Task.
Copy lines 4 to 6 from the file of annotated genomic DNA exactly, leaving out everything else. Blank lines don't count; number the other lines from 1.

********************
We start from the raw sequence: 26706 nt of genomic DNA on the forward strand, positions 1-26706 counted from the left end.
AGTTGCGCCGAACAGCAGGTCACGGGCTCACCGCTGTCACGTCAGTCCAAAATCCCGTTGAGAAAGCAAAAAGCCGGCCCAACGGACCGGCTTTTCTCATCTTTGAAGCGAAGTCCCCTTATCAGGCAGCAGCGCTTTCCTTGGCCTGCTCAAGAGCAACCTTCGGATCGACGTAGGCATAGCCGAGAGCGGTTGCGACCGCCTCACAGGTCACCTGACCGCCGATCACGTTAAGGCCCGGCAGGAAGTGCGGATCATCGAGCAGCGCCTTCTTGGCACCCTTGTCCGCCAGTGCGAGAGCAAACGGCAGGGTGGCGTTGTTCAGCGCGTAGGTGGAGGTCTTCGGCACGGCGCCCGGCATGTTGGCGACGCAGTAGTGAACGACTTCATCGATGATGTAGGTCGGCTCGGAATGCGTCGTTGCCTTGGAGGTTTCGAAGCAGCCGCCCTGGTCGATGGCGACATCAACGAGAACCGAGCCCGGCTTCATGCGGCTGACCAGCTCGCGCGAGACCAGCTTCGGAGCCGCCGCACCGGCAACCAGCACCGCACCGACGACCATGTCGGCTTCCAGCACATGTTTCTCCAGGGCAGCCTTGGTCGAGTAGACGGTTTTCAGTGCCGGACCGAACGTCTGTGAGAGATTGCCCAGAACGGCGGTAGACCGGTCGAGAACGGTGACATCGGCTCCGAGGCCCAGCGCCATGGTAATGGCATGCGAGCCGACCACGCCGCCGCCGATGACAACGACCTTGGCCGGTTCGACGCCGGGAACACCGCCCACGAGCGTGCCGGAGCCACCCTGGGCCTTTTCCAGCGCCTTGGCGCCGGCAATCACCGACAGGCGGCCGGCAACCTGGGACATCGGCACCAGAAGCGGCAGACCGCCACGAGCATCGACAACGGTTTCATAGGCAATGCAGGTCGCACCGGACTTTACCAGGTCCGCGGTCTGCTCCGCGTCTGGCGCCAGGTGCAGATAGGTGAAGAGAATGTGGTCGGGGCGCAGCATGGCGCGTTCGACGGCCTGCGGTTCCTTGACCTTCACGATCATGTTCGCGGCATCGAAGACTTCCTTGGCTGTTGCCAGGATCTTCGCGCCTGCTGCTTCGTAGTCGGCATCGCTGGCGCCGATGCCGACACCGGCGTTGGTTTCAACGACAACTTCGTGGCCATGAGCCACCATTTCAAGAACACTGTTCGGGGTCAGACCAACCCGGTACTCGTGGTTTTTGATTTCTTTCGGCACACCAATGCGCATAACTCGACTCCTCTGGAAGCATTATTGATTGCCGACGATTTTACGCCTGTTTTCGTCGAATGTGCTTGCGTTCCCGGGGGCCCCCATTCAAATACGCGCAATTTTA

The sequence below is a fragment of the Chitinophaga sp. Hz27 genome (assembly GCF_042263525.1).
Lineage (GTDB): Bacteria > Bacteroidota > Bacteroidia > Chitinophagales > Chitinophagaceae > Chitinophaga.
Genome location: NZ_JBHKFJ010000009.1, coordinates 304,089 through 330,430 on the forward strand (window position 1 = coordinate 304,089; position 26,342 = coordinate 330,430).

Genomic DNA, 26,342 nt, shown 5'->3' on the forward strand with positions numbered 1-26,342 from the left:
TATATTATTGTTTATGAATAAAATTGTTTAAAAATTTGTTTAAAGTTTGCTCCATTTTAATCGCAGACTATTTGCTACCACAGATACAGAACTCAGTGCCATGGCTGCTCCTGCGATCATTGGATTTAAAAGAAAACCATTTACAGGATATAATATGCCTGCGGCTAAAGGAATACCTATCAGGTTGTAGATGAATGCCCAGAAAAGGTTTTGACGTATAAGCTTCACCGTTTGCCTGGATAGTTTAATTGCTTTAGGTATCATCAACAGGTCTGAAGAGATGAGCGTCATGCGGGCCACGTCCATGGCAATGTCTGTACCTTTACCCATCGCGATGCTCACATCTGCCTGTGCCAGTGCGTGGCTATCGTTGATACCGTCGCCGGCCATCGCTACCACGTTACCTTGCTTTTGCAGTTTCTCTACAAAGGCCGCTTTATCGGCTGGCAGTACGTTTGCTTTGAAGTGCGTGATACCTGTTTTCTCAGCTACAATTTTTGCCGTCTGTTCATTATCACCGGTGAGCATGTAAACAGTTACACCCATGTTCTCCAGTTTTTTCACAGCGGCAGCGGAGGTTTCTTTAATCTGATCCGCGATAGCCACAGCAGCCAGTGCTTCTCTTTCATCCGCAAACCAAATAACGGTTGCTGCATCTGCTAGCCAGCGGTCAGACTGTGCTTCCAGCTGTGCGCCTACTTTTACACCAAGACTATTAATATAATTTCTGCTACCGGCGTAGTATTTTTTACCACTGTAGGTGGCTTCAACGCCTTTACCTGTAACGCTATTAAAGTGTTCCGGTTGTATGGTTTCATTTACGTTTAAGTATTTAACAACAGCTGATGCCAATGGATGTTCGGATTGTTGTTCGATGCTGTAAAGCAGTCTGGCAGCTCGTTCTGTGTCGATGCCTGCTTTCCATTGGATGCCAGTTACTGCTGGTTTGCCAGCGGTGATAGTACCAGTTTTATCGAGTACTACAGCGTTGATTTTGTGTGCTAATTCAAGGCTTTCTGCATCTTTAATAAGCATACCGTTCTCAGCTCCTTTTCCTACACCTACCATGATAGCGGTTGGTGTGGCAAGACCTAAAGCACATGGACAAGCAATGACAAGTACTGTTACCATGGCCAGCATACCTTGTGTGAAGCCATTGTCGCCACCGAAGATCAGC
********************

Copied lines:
Lineage (GTDB): Bacteria > Bacteroidota > Bacteroidia > Chitinophagales > Chitinophagaceae > Chitinophaga.
Genome location: NZ_JBHKFJ010000009.1, coordinates 304,089 through 330,430 on the forward strand (window position 1 = coordinate 304,089; position 26,342 = coordinate 330,430).

Genomic DNA, 26,342 nt, shown 5'->3' on the forward strand with positions numbered 1-26,342 from the left: